Land Between the Lakes National Recreation Area

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Land Between The Lakes National Recreation Area
IUCN category V (protected landscape/seascape)
Land between the lakes.jpg
Satellite photography
Map showing the location of Land Between The Lakes National Recreation Area
Map showing the location of Land Between The Lakes National Recreation Area
Location Lyon and Trigg counties in Kentucky and Stewart County in Tennessee, USA
Nearest city Paducah, Kentucky
Coordinates 36°51′25″N 88°04′29″W / 36.85694°N 88.07472°W / 36.85694; -88.07472Coordinates: 36°51′25″N 88°04′29″W / 36.85694°N 88.07472°W / 36.85694; -88.07472
Area roughly 170,000 acres (688 km2)
Established 1963
Governing body United States Forest Service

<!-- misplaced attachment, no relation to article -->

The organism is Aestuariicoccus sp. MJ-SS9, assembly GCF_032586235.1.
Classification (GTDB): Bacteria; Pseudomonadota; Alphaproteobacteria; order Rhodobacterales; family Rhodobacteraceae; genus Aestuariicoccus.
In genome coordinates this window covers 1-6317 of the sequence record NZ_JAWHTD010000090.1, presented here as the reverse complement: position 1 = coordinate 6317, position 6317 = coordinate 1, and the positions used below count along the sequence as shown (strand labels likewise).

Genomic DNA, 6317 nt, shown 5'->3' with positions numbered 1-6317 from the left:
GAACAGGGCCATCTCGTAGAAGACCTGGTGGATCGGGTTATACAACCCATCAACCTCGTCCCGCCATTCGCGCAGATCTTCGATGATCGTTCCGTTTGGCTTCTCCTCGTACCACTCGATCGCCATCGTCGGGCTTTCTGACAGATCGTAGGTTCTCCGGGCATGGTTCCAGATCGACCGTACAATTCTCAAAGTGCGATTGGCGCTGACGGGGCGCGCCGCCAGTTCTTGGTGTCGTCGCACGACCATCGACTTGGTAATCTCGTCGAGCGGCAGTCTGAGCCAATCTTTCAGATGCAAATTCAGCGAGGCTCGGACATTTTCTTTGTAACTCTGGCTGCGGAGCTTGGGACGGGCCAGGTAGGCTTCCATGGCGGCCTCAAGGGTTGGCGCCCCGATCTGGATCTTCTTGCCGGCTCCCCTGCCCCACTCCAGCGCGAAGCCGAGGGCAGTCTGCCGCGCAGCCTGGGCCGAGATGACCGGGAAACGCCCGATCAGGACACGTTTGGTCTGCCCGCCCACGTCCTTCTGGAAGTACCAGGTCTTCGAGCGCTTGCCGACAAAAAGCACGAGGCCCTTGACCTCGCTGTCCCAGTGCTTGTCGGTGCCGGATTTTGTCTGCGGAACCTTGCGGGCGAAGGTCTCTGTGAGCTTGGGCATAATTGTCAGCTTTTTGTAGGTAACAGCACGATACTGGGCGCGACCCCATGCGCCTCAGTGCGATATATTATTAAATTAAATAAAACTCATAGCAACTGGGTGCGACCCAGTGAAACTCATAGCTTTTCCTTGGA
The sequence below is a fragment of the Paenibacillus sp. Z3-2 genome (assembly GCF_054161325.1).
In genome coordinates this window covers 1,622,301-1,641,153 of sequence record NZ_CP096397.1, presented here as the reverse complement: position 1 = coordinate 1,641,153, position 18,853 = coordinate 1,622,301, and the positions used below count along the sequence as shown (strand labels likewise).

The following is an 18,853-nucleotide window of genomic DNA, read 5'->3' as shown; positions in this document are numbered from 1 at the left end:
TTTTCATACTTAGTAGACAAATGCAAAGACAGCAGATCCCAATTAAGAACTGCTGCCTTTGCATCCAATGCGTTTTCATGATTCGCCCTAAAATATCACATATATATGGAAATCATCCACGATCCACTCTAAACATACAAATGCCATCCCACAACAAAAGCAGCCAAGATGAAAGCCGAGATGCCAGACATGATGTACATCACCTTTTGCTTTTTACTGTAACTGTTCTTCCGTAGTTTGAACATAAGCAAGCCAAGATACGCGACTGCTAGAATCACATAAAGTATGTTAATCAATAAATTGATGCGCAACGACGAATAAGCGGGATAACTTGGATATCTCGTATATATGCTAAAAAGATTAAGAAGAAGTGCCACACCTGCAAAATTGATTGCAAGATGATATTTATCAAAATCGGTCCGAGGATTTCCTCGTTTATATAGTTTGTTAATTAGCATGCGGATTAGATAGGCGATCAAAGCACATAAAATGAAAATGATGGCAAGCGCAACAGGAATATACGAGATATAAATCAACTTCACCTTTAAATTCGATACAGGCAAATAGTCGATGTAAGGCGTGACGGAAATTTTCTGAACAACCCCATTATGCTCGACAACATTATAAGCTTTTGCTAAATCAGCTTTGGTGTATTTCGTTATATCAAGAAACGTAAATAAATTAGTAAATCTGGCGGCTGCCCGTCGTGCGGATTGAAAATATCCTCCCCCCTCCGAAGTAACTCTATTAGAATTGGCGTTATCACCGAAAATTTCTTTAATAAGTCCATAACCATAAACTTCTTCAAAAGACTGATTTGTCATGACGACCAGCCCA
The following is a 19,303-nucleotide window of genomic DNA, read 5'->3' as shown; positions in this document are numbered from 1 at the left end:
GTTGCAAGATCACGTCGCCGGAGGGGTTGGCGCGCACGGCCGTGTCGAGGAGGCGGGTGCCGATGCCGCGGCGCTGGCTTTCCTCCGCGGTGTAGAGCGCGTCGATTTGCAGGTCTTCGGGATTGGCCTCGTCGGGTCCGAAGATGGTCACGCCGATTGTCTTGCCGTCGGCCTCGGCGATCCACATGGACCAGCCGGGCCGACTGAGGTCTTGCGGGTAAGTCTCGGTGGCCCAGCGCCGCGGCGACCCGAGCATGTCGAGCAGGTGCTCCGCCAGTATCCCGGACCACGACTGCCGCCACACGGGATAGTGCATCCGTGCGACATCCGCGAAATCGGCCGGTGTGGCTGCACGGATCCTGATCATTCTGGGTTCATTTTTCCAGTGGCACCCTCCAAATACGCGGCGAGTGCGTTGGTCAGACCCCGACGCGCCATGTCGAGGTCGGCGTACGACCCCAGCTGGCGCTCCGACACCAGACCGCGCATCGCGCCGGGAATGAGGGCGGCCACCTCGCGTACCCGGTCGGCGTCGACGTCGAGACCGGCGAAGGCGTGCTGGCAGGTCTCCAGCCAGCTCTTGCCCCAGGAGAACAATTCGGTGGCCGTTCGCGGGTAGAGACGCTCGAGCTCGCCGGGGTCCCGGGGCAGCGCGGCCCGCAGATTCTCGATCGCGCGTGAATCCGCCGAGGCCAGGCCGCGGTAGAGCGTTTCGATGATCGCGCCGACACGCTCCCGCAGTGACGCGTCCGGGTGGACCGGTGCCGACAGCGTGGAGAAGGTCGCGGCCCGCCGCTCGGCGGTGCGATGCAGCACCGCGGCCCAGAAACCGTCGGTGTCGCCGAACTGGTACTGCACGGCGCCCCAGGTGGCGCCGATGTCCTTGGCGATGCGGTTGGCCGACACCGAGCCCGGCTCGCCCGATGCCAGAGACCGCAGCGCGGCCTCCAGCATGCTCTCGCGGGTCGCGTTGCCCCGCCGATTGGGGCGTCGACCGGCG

Some of the structures of "The Homeplace".
Aerial view of Kentucky Lake and Lake Barkley, with the Land Between the Lakes at the lower left

The Land Between The Lakes National Recreation Area is a United States National Recreation Area located in Kentucky and Tennessee between Lake Barkley and Kentucky Lake. The area was designated a national recreation area by President John F. Kennedy in 1963. The recreation area was originally managed by the Tennessee Valley Authority but jurisdiction has since been transferred to the United States Forest Service.

Geography[edit]

The Tennessee and Cumberland Rivers flow very close to each other in the northwestern corner of Middle Tennessee and Western Kentucky, separated by a rather narrow and mostly low ridge. The area of land that separates the two bodies of water by only a few miles became known as "Between the Rivers" since at least the 1830s or 1840s.[citation needed] After the Cumberland River was impounded in the 1960s and a canal was constructed between the two lakes, Land Between The Lakes became the largest inland peninsula in the United States. Downstream from this area, the courses of the two rivers diverge again, with the mouth of the Cumberland emptying into the Ohio River approximately 4 mi (7 km) from that of the Tennessee.

History[edit]